It was close to an hour when Arroyo finished, reminding the nation of two things. One is how long she has been there. This was her eighth SONA, the most number by any ruler of this country, and the only unelected one, since Ferdinand Marcos. One is tempted to say that at the rate she’s going, one dreads to think what her swan song next year would be. But that presumes it will be her swan song, which is a monumental presumption. What particularly scared me was the part where she said she was doing everything to make life easier for her successor, “the next president whoever it might be.” She said exactly the same thing before: “If we achieve these [reforms], my successor as president will be in a good position to lead the Philippines through the next decisive steps for the strong and modern society.” That was in the speech where she said she would not run in 2004. As it turned out, by successor, she meant herself.

Two is how unrelentingly oppressive her being there has been. During her speech, the cameras caught people yawning, snoring and fuming silently you could almost see the smoke rising from their heads. The only thing that comforted me was the thought that finally the congressmen were being given a taste, if only for an hour, of what the citizenry has had to endure all these years. But I felt badly for everybody else, including those who were sent to hospitals for various ailments from the sight (and shriek) of the modern-day Medusa. For one brief moment, I wished I didn’t have to write a column and wasn’t forced to watch that spectacle. But I realized almost immediately that if I didn’t have a column, I would count among the bedraggled horde bursting our hospitals at the seams.

In the end, the SONA brought back an image from not so long ago, which gave me the sensation of being caught in a time warp. That was the twilight of martial law, when Marcos, buffeted by lupus, and Cory Aquino went to the Batasan legislative building to try to persuade the nation to know an entirely different state. There are differences between then and now. Congress then was unicameral (today there’s the House and Senate), there were no surveys and a free press to show Marcos’ horrendous unpopularity (he could continue to claim he spoke for the silent majority), and there were no protest rallies and alternative SONAs to apprise the nation of its true state.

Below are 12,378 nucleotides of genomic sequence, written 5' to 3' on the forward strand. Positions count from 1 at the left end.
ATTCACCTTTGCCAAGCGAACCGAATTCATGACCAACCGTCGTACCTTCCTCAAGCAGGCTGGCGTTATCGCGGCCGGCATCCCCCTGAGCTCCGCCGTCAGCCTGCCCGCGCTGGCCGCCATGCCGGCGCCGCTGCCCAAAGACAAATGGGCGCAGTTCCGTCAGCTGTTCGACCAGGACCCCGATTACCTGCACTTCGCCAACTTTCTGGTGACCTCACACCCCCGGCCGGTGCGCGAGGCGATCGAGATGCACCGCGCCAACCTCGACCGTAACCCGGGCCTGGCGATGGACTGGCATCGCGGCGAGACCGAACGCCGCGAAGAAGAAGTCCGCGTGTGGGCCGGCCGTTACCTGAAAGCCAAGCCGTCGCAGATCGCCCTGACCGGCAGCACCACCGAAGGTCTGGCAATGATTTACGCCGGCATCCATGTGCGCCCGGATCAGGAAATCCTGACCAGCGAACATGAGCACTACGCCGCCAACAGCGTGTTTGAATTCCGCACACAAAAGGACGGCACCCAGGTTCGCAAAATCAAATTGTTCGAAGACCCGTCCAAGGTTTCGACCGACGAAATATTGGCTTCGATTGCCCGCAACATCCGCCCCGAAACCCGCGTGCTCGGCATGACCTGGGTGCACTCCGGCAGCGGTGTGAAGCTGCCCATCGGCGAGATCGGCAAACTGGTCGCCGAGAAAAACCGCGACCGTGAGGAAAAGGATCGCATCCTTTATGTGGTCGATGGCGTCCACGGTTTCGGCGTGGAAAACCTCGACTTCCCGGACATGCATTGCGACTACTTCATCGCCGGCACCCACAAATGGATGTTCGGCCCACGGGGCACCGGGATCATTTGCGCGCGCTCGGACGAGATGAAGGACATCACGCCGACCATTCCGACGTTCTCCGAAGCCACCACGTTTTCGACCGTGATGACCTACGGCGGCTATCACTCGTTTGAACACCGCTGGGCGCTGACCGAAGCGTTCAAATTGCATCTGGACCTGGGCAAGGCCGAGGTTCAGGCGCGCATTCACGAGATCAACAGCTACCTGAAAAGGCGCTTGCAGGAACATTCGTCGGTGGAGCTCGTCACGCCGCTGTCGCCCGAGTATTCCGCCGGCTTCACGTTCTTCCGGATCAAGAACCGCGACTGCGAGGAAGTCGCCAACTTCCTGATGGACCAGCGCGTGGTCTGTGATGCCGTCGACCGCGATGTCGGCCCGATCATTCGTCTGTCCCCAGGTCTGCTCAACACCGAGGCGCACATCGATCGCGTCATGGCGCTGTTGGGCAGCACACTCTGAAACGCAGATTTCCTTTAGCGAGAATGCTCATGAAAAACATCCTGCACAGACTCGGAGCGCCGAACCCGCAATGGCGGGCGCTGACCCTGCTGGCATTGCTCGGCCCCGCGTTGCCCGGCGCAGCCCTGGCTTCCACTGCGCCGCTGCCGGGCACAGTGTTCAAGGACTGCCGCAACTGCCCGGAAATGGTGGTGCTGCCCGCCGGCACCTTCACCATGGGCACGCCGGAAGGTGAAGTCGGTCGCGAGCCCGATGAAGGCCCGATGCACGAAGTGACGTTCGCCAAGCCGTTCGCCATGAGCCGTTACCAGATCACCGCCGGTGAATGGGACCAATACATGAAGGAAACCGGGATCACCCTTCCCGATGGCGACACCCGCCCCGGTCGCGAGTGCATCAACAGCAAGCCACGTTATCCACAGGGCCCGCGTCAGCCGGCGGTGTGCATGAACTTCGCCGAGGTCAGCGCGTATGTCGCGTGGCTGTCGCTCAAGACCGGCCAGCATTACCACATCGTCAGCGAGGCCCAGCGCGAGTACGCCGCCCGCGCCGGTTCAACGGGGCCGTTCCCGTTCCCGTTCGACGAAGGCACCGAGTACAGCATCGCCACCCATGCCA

But the same aura was there, the aura of death and decay. It evoked a world or state so far removed from this one, never mind from this nation, it might as well have been located in the darker corners of the afterlife. The same air of remoteness was there, the same air of isolation was there, the same air of a phantasmagoric reality was there. Even the faces were the same, faces ravaged by physical and spiritual disease, by the lupus of moral bankruptcy and corruption, by the cancer of greed and selfishness, by the miasma of a living death or a dead life like the grotesquely beatific masks worn by the embalmed.

That was what the SONA was last Monday, a lot of lying in state—in more ways than one.